“We know that our bodies are absolutely teeming with microbes. In the average healthy human, bacterial cells outnumber our own cells 10 to 1. And let’s not forget about viruses; some studies have suggested that the number of viral particles in our body is greater than the number of human and bacterial cells combined. But what about our genomes? It turns out that our DNA, too, is less human than we thought.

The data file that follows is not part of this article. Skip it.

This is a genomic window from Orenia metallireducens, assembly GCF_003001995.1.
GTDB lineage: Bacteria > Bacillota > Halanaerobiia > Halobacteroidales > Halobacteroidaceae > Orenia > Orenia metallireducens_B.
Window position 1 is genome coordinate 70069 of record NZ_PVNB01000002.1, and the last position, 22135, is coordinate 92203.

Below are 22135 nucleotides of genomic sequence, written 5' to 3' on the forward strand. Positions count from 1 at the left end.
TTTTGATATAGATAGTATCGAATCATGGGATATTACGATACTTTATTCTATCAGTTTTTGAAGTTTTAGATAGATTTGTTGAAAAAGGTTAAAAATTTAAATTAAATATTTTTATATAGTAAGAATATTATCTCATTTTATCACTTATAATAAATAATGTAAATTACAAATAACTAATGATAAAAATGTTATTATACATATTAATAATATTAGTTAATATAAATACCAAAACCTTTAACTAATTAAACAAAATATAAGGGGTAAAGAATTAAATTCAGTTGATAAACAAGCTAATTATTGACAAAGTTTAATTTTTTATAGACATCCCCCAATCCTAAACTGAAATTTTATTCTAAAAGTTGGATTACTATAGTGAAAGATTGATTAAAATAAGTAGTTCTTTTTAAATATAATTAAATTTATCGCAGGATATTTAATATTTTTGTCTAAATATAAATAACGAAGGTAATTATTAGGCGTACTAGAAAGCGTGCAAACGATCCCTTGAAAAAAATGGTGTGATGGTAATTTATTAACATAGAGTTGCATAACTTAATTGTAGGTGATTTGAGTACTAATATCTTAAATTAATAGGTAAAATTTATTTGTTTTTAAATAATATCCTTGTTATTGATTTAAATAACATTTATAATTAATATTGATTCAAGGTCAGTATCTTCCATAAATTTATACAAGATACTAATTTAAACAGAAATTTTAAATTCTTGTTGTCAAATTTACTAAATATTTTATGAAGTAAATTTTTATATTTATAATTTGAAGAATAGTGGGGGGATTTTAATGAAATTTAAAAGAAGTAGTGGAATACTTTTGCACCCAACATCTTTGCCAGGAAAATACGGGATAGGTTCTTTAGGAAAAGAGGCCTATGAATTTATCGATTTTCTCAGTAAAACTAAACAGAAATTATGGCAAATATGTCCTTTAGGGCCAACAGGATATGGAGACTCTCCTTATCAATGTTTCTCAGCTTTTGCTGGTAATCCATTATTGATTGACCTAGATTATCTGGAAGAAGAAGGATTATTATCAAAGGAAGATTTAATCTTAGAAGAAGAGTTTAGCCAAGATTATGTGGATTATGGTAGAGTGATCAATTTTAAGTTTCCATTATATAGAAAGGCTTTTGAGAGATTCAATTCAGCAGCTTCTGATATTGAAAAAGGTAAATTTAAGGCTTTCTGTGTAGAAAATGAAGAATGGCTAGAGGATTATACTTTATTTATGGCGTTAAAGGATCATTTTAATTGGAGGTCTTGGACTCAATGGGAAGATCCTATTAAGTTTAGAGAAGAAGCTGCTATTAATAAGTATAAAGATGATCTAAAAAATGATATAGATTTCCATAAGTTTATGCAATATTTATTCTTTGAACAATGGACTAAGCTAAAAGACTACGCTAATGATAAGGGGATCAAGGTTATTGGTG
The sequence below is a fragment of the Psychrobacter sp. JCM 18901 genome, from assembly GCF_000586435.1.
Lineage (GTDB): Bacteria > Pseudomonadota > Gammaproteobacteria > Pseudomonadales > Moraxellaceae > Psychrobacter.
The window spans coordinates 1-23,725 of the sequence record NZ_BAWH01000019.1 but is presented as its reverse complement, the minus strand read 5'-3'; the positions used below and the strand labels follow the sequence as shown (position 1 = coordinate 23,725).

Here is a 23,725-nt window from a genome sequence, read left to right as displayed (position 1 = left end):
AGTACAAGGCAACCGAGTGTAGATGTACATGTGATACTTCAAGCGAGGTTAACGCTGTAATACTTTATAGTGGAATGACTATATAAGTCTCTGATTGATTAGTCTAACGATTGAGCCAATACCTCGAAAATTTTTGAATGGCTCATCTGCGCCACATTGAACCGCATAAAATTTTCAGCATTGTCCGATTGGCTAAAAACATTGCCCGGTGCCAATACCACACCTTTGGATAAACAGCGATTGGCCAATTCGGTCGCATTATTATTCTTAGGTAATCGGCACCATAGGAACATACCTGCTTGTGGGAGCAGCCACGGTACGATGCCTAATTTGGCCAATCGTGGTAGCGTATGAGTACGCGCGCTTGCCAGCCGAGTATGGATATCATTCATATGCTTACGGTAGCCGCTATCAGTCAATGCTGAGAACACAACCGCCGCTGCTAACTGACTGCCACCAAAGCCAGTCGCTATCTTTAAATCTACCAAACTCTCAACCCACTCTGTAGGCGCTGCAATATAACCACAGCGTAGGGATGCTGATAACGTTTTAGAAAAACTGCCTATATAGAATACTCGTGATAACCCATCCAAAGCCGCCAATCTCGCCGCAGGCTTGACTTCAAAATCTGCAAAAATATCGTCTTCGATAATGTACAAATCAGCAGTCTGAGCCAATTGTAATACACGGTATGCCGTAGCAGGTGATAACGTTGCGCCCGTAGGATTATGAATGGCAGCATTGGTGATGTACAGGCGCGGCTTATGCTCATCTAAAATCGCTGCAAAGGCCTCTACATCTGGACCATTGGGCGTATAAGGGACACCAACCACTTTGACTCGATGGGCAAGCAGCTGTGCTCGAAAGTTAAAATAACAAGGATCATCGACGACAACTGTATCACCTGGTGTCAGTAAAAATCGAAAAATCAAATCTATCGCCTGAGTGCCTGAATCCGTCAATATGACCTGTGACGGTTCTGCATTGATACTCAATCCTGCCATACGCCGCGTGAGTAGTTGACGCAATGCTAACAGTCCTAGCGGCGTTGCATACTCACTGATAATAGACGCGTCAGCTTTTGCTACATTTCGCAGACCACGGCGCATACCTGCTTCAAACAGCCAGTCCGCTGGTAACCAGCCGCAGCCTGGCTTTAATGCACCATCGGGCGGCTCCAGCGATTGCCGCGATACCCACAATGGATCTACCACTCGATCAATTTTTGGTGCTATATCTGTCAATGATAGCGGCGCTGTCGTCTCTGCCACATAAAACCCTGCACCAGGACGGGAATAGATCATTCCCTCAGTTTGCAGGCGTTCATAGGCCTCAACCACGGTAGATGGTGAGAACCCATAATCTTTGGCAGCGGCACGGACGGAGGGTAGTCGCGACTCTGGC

According to a new study, humans—and a wide variety of other animals—possess tens, if not hundreds of “foreign” genes that have been passed on from single-celled organisms, such as bacteria. What’s more, these genes play active roles in the body, such as contributing to metabolism, and this process of gene acquisition could still be occurring, at least in some lineages. According to the authors, these findings suggest that this gene transfer could have played a previously underappreciated role in biochemical diversification during the evolution of animals. The study has been published in Genome Biology.”